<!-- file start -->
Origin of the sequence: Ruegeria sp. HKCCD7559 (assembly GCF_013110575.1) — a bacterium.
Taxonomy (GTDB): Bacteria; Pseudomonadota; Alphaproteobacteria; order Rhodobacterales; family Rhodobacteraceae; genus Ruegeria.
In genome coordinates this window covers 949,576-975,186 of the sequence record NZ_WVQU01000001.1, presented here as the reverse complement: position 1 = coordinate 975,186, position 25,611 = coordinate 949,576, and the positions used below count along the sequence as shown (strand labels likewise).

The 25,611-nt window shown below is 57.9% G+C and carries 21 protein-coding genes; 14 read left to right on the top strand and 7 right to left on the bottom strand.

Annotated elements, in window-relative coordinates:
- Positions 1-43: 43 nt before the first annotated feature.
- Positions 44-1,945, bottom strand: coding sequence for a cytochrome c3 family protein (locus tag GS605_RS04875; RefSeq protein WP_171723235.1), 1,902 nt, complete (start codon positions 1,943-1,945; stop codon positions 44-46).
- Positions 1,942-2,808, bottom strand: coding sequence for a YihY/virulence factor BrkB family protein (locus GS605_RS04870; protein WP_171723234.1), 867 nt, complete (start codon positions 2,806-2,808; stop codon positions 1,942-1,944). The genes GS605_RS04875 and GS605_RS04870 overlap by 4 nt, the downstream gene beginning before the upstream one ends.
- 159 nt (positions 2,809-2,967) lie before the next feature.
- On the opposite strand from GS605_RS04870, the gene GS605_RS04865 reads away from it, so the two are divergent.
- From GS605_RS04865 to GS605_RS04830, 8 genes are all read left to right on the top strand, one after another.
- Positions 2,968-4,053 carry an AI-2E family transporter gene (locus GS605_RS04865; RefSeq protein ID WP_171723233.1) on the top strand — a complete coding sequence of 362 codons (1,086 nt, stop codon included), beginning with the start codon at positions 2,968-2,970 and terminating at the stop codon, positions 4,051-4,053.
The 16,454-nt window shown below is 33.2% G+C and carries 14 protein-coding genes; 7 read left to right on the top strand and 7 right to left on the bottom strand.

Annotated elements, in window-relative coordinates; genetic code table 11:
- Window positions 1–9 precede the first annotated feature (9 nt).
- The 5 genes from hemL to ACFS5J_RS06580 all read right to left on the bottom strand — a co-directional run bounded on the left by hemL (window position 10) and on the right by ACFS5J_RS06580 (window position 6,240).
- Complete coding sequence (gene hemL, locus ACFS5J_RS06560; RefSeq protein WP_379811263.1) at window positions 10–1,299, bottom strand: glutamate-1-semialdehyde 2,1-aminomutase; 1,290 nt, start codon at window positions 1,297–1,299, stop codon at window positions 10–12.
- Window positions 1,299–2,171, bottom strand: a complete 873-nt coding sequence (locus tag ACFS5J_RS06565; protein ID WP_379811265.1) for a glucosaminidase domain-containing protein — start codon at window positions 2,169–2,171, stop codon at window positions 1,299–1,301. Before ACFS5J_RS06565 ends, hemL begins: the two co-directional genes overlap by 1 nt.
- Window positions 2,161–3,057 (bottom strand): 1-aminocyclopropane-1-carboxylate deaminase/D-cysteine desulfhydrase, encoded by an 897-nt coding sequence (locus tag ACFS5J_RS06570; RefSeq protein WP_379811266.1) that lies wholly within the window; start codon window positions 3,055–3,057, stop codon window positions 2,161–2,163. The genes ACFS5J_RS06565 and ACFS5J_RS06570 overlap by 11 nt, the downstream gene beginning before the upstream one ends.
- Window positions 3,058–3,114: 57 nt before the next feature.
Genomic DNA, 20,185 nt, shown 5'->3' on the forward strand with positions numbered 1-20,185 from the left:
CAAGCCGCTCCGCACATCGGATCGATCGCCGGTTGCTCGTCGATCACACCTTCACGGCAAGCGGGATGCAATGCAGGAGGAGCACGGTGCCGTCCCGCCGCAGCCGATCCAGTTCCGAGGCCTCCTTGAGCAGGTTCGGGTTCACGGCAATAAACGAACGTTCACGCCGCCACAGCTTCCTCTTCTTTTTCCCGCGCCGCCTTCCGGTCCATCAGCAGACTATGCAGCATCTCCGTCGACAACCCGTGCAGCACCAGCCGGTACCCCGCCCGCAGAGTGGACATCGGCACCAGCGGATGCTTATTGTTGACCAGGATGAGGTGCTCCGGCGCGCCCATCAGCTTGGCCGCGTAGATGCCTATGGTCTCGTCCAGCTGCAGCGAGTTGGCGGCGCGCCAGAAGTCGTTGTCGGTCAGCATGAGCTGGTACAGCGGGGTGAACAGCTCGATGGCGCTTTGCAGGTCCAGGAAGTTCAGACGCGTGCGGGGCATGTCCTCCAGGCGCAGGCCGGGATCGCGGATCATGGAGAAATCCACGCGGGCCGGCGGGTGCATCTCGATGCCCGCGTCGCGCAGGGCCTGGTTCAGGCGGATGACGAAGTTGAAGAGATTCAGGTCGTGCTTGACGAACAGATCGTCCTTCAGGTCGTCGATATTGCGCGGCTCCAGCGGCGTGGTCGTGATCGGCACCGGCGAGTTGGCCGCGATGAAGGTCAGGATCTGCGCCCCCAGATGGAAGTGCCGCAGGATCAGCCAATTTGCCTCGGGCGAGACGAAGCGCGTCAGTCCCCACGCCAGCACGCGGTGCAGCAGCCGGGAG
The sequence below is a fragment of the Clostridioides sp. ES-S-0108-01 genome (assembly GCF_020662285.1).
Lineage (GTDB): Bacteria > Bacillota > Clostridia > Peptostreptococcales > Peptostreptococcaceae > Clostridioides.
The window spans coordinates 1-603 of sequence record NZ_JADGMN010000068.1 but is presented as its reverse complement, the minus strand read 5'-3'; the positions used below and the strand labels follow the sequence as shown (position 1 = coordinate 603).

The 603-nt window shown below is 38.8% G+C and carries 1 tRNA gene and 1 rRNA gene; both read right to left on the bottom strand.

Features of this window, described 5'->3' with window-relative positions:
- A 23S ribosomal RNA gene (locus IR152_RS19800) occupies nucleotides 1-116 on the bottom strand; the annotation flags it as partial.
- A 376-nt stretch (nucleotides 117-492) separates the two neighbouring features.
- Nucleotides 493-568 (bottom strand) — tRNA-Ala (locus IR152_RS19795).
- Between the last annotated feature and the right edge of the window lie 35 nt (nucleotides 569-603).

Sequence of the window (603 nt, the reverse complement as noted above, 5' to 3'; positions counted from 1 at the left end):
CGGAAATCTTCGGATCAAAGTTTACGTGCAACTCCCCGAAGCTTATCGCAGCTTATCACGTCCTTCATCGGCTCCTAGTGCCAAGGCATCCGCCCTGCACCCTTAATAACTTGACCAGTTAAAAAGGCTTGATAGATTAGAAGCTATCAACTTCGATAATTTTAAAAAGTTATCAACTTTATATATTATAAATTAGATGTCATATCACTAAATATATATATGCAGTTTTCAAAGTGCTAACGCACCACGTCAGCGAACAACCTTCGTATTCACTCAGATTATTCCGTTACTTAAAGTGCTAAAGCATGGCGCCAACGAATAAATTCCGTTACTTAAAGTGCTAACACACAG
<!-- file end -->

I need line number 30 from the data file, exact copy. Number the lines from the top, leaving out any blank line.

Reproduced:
- Nucleotides 493-568 (bottom strand) — tRNA-Ala (locus IR152_RS19795).